Most clients ask the same questions. For many, the first is “what will it cost?” (even though you have not discussed their requirements). The next will be “can you get me to number 1 in Google for <term X>?” (where X is normally a common word such as ‘shop’). Finally, they’ll ask “can I add pages and change the content?”
This last question is probably the easiest to answer. There is a bewildering array of Content Management Systems including WordPress, Joomla, MODx, Drupal, TextPattern, and Frog. A CMS can be useful for any website that exceeds a few pages and you can certainly find appropriate software that matches the client’s requirements and IT literacy. I suspect many developers provide a system they know but customize it according to the client’s wishes.
It’s the usual story. You install the CMS, integrate plugins, create a custom theme, and add the client’s initial content. You then provide several hours training and give the client useful advice about keywords and the problems they’ll inevitably encounter when pasting from Microsoft Word. Following the last payment check, you wish them well on their web journey.
A week later, you notice the client has made one or two changes, but trashed the formatting or removed vital information. Being conscientious, you contact them, fix the issues, and offer a little free advice.
Then … nothing. The weeks and months pass by but the site is never updated again.
There are several contributing factors:
- Clients are busy running their own business. If they’re not actively trading online, they have few compelling reasons to update their site on a regular basis.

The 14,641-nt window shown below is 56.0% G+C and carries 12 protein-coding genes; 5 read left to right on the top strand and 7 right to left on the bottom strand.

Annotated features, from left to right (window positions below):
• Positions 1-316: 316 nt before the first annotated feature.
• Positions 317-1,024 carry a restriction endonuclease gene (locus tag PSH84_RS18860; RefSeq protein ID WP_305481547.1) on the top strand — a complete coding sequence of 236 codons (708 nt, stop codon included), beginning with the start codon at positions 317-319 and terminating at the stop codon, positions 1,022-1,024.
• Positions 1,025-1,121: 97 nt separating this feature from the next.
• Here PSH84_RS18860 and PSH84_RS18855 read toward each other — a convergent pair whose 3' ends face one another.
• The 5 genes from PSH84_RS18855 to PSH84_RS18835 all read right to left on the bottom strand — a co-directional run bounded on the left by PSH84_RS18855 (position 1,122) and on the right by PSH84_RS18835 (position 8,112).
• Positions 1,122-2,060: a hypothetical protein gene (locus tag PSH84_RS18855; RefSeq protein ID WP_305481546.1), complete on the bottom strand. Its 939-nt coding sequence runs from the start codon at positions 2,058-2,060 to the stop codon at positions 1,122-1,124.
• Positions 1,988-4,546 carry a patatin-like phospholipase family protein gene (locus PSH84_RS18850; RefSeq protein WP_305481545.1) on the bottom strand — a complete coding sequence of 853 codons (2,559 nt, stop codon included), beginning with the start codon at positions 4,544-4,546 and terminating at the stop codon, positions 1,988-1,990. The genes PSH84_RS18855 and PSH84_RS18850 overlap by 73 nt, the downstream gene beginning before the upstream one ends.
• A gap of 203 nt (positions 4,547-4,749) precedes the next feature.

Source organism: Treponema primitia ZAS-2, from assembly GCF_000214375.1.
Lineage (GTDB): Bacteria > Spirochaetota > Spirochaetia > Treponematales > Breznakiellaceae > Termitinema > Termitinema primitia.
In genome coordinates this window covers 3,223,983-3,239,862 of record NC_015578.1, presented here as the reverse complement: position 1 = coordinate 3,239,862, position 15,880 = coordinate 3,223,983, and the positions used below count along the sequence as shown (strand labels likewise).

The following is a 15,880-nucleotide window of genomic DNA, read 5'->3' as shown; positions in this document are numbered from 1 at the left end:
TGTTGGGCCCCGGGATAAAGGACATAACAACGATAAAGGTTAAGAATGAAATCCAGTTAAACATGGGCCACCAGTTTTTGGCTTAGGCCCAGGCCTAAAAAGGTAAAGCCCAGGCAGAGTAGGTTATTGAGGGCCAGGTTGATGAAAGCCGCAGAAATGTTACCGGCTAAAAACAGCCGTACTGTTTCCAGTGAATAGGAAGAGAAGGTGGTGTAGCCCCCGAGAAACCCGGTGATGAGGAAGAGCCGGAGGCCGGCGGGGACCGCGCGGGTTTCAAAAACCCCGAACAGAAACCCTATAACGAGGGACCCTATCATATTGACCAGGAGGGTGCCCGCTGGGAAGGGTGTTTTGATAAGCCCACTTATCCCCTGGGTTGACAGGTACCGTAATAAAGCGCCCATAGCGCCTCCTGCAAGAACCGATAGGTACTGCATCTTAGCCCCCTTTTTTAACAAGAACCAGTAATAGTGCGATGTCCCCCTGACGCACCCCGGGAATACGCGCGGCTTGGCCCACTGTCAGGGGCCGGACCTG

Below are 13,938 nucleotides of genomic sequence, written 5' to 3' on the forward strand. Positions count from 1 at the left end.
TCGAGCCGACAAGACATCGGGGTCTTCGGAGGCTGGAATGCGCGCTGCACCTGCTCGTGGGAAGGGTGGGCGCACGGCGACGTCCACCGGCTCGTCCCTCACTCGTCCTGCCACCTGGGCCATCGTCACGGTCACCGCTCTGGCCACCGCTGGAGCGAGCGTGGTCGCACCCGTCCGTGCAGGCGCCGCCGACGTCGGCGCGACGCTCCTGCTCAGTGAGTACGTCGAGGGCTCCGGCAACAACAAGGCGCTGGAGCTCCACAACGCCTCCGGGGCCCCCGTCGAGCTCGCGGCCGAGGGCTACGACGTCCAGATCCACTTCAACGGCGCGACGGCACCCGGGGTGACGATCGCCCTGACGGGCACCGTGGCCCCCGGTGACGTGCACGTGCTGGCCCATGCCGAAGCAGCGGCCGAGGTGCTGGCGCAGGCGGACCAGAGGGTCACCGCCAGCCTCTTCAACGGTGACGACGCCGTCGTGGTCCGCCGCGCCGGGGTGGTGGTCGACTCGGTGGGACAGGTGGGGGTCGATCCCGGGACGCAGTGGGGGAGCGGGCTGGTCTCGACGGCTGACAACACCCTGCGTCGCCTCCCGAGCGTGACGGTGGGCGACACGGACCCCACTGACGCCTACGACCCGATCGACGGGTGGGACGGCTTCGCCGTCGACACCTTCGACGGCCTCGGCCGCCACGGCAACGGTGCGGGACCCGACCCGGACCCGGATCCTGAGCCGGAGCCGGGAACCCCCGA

- The majority of people have modest IT skills. Unless they use a system regularly, they will forget their training and be wary about breaking something.
- Many CMSs have glorious interfaces, but they can be daunting, appear technical, use jargon, and offer too many options.
I’m sure many people believe they will regularly add content but discover it involves more work than they initially suspected.
But does it matter if your client avoids their CMS? Absolutely: you have sold them a system that does not meet their requirements. Few clients understand their requirements, but a good web development agency will guide them through the options and recommend the most cost-effective solution.
There are web agencies who provide 1,001 features and inevitably make more initial profit. However, a short-term gain can become a long-term loss if a client does not understand what they are buying. How can they recommend the agency’s services?
The next time you’re assessing a client’s requirements, ask them if they’re genuinely willing to commit several hours every week writing and updating their content. If they’re not, perhaps you should sell them content reviews and ongoing maintenance rather than a CMS and associated training.
Do the majority your clients use their CMS or do you do the work for them?
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